Richard Bolte, Plaintiff-appellee, v. the Home Insurance Company, Defendant.appeal of Terrence R. Joy, Thomas L. Hamlin, 744 F.2d 572 (7th Cir. 1984)Annotate this Case
Robert M. Wattson, Robins, Zelle, Larson & Kaplan, Minneapolis, Minn., Robert A. Downing, Sidley & Austin, Chicago, Ill., for defendant.
Howard A. Davis, Habush, Habush & Davis, Milwaukee, Wis., for plaintiff-appellee.
Before CUMMINGS, Chief Judge, and BAUER and POSNER, Circuit Judges.
POSNER, Circuit Judge.
Terrence Joy and Thomas Hamlin, two lawyers for the defendant in a diversity suit, seek to appeal from a finding by the district judge that they engaged in misconduct. We must decide whether the finding is appealable under 28 U.S.C. § 1291, as a "final decision" of the district court.
The plaintiff, Bolte, had sued the defendant, Home Insurance Company, to collect on a fire-insurance policy. The defense was arson, and a key witness for the defense was a man named Benedict. The jury found that Bolte himself had set the fire, and judgment was entered for the defendant. Bolte moved for a new trial. The district judge, in an order of January 7, 1983, granting the motion, found that Joy and Hamlin--who were not parties to the suit, but rather were lawyers for the insurance company--had wrongfully concealed from Bolte statements made by Benedict before trial that were inconsistent with his testimony at trial, and had even concealed Benedict's name and address. The judge described the lawyers' conduct as "reprehensible," and later scheduled a hearing to determine what if any sanctions should be imposed on them. But then the parties settled, and on April 28, 1983, the district judge ordered the case dismissed with prejudice but "declined to either remove [his] decision and order of January 7, 1983, or to impose sanctions."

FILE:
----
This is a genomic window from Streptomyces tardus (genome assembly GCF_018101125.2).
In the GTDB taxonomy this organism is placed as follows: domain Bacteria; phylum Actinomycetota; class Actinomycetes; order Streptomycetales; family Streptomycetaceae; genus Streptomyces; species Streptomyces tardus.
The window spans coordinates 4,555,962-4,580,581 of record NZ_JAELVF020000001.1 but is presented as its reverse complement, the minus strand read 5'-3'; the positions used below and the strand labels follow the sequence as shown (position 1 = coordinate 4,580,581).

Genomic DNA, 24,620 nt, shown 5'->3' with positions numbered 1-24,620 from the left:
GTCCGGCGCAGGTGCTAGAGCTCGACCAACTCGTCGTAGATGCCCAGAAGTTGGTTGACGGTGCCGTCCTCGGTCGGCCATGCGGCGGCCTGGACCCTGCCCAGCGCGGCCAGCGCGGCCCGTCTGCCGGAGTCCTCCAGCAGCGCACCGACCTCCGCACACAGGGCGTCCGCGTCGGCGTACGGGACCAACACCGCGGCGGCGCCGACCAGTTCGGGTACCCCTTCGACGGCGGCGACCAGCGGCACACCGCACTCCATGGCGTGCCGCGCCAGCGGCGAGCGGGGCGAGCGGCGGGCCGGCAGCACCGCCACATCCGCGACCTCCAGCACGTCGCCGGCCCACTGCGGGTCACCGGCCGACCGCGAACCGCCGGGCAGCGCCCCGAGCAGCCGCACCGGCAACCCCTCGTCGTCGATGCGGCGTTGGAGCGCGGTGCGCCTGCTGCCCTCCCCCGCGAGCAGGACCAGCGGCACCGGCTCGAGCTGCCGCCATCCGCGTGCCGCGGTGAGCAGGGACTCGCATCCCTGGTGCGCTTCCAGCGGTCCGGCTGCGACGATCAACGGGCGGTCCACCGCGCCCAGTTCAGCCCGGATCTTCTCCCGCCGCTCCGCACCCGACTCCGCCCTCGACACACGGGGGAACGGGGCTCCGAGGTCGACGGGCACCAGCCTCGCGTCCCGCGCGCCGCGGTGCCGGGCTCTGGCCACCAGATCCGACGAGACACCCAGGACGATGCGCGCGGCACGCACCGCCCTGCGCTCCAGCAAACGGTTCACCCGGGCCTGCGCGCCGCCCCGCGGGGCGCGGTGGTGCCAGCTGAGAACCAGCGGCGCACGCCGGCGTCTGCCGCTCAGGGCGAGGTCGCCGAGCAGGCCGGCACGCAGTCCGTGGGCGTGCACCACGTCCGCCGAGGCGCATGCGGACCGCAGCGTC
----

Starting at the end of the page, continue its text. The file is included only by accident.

The lawyers purport to appeal from both the January 7 and April 28 orders. But of course they are not trying to appeal from the order (now moot) to grant a new trial or from the order to dismiss the case. They are trying to appeal from the finding that they were guilty of misconduct and from the district judge's later refusal to expunge that finding. They say the finding has injured their reputations and may lead to disciplinary proceedings against them in Minnesota, where they are licensed to practice law. This may be true but we do not think a finding in a district judge's opinion that someone engaged in wrongful conduct is an appealable final order. If it were, a breathtaking expansion in appellate jurisdiction would be presaged. Lawyers, witnesses, victorious parties, victims, bystanders--all who might be subject to critical comments by a district judge--could appeal their slight if they could show it might lead to a tangible consequence such as a loss of income. Such appeals would be particularly unmanageable because usually there would be no appellee. We do not know why Bolte has bothered to file a brief in this court, since, as far as we can see, he has nothing either to gain or to lose if we reverse or affirm the judge's finding of lawyer misconduct, Bolte's dispute with the Home Insurance Company having been settled. If a judge imposes sanctions for misconduct, then not only has the party or person who has been sanctioned a solid basis for wanting to appeal, but whoever received the benefit of the sanction has a solid basis for wanting to oppose the appeal, whether it is the United States as recipient of a fine for criminal contempt, or an adversary whose attorney's fees the sanctioned individual was forced to pay. Even if the sanction is jail, whether for criminal or civil contempt, the appellee has a reason to defend it. In the case of criminal contempt, the United States has a reason based on its duty to uphold federal law. In the case of civil contempt, the contemnor's adversary has an incentive to defend the sanction because the purpose of civil contempt is to coerce a party to do something in his adversary's interest (such as revealing the whereabouts of assets from which the adversary is trying to collect a judgment).